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altered state of consciousness (ASC)

An altered state of consciousness is a state of consciousness that differs significantly from baseline or normal consciousness often identified with a brain state that differs significantly from the brain state at baseline or normal consciousness. However, it is not the brain state itself that constitutes an ASC. The brain state is an objective matter, but it should not be equated with an EEG or MRI reading. Otherwise, we would end up counting such things as sneezing, coughing, sleeping, being in a coma, thinking of the color red, and being dead as ASCs. Brain state readings reveal brain activity or inactivity, but are not a good measure of ASCs. Alpha waves, for example, have been identified with an ASC, but they usually measure lack of visual processing and lack of focus, though sometimes they measure a state known as "the Zone" or "the Flow State." This latter state is experienced by some athletes and video-game players who go on "auto-pilot."*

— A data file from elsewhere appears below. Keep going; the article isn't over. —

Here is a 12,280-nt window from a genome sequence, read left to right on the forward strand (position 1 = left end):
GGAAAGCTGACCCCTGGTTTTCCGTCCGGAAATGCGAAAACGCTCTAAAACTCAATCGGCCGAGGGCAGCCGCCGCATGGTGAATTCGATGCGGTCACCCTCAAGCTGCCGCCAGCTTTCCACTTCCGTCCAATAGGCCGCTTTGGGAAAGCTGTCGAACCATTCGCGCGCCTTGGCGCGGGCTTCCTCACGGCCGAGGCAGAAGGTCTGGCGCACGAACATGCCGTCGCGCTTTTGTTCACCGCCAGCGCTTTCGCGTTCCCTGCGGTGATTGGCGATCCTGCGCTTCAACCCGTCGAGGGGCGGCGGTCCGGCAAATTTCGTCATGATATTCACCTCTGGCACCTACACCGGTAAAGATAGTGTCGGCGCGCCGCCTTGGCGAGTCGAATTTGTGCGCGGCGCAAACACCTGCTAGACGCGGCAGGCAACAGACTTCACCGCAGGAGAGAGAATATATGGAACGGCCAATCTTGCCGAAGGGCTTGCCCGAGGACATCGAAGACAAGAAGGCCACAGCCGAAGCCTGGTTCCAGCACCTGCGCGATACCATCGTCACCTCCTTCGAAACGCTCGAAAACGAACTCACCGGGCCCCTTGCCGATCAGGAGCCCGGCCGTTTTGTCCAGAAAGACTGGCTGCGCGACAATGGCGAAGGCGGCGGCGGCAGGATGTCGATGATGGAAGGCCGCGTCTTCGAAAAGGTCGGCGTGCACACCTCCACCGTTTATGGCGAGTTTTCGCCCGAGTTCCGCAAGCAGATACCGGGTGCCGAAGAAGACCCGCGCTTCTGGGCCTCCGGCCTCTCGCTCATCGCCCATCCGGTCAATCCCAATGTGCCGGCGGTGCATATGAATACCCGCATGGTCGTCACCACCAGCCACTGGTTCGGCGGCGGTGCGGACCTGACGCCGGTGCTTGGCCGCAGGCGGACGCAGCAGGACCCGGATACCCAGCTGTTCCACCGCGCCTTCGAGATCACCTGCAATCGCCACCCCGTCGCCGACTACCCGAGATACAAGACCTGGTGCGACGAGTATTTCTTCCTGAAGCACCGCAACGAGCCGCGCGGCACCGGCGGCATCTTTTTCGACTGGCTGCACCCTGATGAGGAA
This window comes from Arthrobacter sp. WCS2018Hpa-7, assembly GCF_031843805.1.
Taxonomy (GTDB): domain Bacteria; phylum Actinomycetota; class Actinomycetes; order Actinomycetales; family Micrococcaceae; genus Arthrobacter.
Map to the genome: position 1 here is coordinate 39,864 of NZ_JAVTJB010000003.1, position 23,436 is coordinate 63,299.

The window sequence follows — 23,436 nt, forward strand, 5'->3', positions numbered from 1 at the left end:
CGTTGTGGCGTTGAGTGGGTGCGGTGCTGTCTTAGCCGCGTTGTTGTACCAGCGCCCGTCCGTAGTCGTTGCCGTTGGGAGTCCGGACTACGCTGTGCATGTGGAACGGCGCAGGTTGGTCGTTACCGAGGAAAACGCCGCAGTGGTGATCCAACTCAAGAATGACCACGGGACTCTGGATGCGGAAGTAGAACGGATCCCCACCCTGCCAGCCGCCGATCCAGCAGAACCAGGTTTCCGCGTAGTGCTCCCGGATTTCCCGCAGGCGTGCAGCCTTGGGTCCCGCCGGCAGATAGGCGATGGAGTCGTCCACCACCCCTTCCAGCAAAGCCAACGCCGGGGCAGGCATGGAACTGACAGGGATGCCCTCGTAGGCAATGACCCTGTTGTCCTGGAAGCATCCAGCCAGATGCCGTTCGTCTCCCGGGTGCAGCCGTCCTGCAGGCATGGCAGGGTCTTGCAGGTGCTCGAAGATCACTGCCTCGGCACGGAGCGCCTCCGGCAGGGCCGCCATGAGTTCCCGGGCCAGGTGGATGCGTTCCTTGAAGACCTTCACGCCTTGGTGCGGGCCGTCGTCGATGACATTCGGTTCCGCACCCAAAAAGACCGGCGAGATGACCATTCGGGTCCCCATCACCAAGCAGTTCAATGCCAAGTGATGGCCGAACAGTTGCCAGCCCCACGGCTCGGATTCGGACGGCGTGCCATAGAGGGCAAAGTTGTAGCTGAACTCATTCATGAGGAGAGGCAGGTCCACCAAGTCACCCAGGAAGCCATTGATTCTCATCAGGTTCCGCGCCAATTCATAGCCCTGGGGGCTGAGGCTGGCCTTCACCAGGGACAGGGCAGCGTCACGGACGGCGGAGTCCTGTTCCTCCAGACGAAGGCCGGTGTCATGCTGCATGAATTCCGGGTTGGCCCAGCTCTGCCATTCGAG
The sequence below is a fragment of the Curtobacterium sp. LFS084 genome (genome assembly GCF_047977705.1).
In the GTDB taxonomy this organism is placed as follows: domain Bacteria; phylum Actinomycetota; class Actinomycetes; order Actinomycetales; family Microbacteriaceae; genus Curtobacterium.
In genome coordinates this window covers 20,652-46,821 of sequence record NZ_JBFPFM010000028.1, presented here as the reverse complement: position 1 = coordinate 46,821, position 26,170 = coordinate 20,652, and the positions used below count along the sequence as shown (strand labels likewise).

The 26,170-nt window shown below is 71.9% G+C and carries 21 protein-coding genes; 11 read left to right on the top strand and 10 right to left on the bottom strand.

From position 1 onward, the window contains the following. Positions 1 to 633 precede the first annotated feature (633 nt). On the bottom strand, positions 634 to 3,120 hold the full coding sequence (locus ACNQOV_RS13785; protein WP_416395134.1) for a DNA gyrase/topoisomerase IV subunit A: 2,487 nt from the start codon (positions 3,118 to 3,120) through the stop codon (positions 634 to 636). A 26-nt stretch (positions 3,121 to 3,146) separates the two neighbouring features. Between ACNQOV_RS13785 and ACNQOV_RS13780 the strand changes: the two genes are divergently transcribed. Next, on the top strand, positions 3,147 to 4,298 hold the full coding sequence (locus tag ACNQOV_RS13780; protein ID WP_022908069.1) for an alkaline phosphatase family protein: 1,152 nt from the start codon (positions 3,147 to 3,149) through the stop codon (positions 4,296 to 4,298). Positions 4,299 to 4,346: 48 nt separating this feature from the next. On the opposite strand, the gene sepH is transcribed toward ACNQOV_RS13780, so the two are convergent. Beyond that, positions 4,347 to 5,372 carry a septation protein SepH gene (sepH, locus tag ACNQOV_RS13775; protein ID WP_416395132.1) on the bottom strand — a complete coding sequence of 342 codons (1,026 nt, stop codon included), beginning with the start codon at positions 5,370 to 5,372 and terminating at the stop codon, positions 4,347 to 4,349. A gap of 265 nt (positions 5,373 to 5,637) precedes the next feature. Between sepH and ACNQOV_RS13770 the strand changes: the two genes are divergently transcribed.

The baseline brain state might be best defined by the presence of two important subjective characteristics: the psychological sense of a self at the center of one’s perception and a sense that this self is identified with one’s body. States of consciousness where one loses the sense of identity with one’s body or with one’s perceptions are definitely ASCs. Such states may be spontaneously achieved, instigated by such things as trauma, sleep disturbance, sensory deprivation or sensory overload, neurochemical imbalance, epileptic seizure, or fever. They may also be induced by social behavior, such as frenzied dancing or chanting. Finally, they may be induced by electrically stimulating parts of the brain or by ingesting psychotropic drugs.

Many think the hypnotic state is an ASC. It certainly often resembles one, but it is doubtful that it is truly an ASC. A hypnotized person closely resembles certain amnesiacs who can be primed by being shown certain words. Later they have no conscious recollection of having been shown the words but they give evidence of implicit memory of the words. It is doubtful that amnesia should be considered an ASC.